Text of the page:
Preprint Article Version 1 This version is not peer-reviewed

Generation-common and -specific factors in intention to leave among female hospital nurses: A cross-sectional study using a large Japanese sample

Version 1 : Received: 25 June 2018 / Approved: 26 June 2018 / Online: 26 June 2018 (12:34:58 CEST)

A peer-reviewed article of this Preprint also exists.

Tei-Tominaga, M.; Asakura, K.; Asakura, T. Generation-Common and -Specific Factors in Intention to Leave among Female Hospital Nurses: A Cross-Sectional Study Using a Large Japanese Sample. Int. J. Environ. Res. Public Health 2018, 15, 1591. Tei-Tominaga, M.; Asakura, K.; Asakura, T. Generation-Common and -Specific Factors in Intention to Leave among Female Hospital Nurses: A Cross-Sectional Study Using a Large Japanese Sample. Int. J. Environ. Res. Public Health 2018, 15, 1591.

Journal reference: Int. J. Environ. Res. Public Health 2018, 15, 1591
DOI: 10.3390/ijerph15081591

Abstract

An understanding of the cultural conditions that determine the factors affecting nurses’ intention to leave is important for countries suffering from nurse shortage. Aim: to examine factors influencing intention to leave among female hospital nurses in a large Japanese sample, classified into four generations by age considering economic conditions. Methods: a cross-sectional survey with convenience sampling was conducted. Anonymous self-administered questionnaires were distributed to all nurses in 30 hospitals. To assess intention to leave, basic attributes, life conditions, work characteristics, and factors of psychosocial work environment were addressed. After classifying data into four generations based on age cohorts, we conducted multivariate logistic regression analysis using the completed data (N = 5,074, mean age = 36.24). Results: regardless of generational characteristics influenced by economic conditions, effort and monetary reward were generation-common factors. Over-commitment, social support, and the presence of a role model were generation-common factors in three generations. While having children increased intention to leave in the generation born 1965–1979, having family members in need of caregiving other than children decreased the risk in the generation born in the 1980s. Conclusion: generational countermeasures considering factors of psychosocial work environment and life conditions are needed to avert female nurse turnover.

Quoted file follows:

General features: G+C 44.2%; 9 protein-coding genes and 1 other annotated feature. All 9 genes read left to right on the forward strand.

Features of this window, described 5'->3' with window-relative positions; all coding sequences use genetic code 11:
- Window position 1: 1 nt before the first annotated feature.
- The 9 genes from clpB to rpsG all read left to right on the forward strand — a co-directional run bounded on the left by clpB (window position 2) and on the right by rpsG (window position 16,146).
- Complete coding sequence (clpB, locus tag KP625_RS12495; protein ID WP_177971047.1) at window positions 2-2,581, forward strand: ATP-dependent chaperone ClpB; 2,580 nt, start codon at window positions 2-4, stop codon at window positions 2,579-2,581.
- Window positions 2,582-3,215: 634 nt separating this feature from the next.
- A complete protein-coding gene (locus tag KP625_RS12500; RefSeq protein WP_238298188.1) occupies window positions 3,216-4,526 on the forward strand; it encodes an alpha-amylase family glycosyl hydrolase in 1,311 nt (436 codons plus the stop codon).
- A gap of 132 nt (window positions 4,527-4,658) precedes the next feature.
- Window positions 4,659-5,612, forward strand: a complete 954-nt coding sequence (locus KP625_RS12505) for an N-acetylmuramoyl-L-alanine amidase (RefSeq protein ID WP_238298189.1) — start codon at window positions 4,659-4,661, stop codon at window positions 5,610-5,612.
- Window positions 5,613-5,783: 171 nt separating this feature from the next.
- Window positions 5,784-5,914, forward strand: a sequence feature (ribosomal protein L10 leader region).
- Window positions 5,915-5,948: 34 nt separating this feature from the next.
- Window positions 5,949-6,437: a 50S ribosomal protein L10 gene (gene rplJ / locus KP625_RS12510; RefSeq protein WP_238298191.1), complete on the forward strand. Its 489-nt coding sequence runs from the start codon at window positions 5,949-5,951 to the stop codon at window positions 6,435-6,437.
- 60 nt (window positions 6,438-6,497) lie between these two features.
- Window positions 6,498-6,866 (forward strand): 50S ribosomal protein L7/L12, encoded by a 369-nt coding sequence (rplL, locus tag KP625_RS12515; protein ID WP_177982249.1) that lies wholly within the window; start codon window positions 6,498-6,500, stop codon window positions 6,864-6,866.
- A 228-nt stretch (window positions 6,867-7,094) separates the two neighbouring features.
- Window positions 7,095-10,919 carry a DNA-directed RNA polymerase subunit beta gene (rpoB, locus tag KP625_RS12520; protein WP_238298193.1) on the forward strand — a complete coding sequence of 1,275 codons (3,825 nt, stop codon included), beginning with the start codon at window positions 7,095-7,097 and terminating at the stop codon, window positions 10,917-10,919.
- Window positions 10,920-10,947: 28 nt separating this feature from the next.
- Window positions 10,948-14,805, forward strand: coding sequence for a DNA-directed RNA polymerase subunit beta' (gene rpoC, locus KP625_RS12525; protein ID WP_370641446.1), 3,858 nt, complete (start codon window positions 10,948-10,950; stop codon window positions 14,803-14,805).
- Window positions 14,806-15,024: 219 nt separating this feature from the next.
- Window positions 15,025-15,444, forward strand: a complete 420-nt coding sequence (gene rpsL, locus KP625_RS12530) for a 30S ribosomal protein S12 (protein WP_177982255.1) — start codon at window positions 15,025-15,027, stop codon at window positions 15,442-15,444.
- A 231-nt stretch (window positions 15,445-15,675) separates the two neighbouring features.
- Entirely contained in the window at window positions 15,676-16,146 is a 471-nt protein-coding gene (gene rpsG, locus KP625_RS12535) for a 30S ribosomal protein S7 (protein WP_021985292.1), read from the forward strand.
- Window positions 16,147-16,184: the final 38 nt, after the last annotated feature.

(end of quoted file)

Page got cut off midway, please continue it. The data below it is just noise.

Subject Areas

female, generation, hospital, intention to leave, nurse

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